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Session R6299 (Let’s Put It All Together!: Pedagogical Fluency in the Middle East Studies Classroom after 2020), 2021
As the world rapidly transformed throughout 2020—from the global pandemic, to heightened worldwide demands for racial, social, and political justice, to shocking regional events like the tragic Beirut port explosion—I began to critically rethink what I want students to get out of my classes. After participating in the Scholar Strike in September, I decided to completely throw out my old teaching playbook and start anew, particularly in my upper-level course on the Modern Middle East.

Abandoning the tried-and-tested method of teaching a comprehensive history of the MME using primary sources and diverse scholarly articles, I decided it was necessary for students to learn about the region in ways more relatable and relevant to their own upended lives, and to help them critically understand what they hear on the news. Rather than trying to cover ME history in broad strokes, we now take deep dives into one topical monograph per week, based on the following criteria: 1) topics that have most contemporary relevance; 2) books that prioritize bottom-up narratives over high politics, focusing on the stories, experiences, and perspectives of diverse everyday people; 3) studies that take interdisciplinary approaches based on extensive ethnographic research; and 4) the best scholarship currently being produced on the region. And instead of only teaching how the US has impacted the ME, we also flip the lens to examine how Middle Easterners have shaped America beyond the usual tropes of oil, war, and terrorism. I also created a less hierarchical learning environment by giving students more autonomy, responsibility, and accountability in their learning process. Students read, analyze, and interpret the texts in small groups according to what they would like to discuss (in Zoom breakout sessions) while responding collectively to a set of open-ended questions. As I will share during the roundtable, the results have exceeded my own expectations, and those of the students.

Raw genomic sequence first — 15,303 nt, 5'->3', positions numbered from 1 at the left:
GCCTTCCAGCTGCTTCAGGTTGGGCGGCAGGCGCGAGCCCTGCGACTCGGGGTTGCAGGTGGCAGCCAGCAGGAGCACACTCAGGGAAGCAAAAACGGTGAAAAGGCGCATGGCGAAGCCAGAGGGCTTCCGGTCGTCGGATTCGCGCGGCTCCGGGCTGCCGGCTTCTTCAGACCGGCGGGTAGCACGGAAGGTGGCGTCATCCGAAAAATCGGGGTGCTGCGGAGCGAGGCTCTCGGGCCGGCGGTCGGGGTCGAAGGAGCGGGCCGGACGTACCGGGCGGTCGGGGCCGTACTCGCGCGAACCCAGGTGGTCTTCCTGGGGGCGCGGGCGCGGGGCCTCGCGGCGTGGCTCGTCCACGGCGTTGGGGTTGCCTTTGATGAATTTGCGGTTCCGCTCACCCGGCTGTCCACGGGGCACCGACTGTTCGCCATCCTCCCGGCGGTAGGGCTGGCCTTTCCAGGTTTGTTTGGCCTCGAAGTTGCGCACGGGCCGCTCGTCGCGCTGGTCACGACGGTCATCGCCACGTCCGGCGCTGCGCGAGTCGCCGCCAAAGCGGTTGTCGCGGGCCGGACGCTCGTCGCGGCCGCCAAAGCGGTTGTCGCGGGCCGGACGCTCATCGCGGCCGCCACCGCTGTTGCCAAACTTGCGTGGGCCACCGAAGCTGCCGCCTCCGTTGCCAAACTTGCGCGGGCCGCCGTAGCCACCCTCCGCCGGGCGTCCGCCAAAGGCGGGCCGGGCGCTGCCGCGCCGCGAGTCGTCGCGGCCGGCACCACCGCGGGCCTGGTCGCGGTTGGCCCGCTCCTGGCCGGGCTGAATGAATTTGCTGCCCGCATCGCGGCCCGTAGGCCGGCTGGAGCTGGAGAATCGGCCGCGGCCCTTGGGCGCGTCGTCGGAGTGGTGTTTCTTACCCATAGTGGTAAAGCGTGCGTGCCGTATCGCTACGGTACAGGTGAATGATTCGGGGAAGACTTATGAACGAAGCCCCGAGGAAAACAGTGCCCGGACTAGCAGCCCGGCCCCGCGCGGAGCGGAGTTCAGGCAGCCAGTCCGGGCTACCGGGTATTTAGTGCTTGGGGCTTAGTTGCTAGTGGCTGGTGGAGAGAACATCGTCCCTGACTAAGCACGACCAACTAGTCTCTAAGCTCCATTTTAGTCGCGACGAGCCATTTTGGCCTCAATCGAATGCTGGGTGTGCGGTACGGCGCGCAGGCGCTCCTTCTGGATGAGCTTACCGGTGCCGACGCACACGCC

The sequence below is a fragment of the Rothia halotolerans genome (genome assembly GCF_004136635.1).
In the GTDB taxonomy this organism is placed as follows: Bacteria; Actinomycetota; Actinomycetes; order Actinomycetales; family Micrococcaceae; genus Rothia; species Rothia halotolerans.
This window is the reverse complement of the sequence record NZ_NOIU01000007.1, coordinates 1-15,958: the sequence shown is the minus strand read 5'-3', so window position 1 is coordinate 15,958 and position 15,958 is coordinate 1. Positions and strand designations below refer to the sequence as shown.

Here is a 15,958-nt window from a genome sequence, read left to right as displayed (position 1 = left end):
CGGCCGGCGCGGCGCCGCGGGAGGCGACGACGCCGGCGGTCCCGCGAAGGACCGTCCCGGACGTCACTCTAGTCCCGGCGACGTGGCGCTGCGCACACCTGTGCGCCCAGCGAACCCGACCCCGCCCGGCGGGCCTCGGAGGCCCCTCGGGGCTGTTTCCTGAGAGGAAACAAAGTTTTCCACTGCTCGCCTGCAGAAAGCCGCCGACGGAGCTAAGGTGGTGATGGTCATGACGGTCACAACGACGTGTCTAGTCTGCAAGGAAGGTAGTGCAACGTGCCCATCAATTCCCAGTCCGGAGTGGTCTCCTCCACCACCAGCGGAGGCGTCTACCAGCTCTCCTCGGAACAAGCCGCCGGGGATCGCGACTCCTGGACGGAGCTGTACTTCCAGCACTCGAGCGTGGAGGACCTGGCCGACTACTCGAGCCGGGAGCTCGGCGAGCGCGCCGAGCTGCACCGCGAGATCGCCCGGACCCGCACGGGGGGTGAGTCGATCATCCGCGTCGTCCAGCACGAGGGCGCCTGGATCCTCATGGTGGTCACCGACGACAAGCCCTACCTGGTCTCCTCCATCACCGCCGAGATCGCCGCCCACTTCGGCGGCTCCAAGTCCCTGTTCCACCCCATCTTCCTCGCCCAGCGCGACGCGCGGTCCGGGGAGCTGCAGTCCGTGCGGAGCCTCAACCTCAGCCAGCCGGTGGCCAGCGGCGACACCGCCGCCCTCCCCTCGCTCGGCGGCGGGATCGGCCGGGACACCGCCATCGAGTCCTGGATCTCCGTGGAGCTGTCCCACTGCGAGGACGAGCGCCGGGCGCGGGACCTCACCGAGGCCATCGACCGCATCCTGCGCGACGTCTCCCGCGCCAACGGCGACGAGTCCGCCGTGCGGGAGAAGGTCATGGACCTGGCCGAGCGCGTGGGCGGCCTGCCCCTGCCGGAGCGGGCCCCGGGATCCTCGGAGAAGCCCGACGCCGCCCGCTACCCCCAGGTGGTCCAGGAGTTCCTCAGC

Taking advantage of new possibilities in online learning, I also now incorporate virtual exchanges into my courses, creating opportunities for students to interact and even collaborate with students in the Middle East, which has been indispensable in countering the assumptions and stereotypes that American students unwittingly hold about Arabs. Holding virtual discussions with the authors of the books we read also gives students a deeper appreciation and understanding of how we do research in and on the region. I will share more about these new teaching methods during the discussion.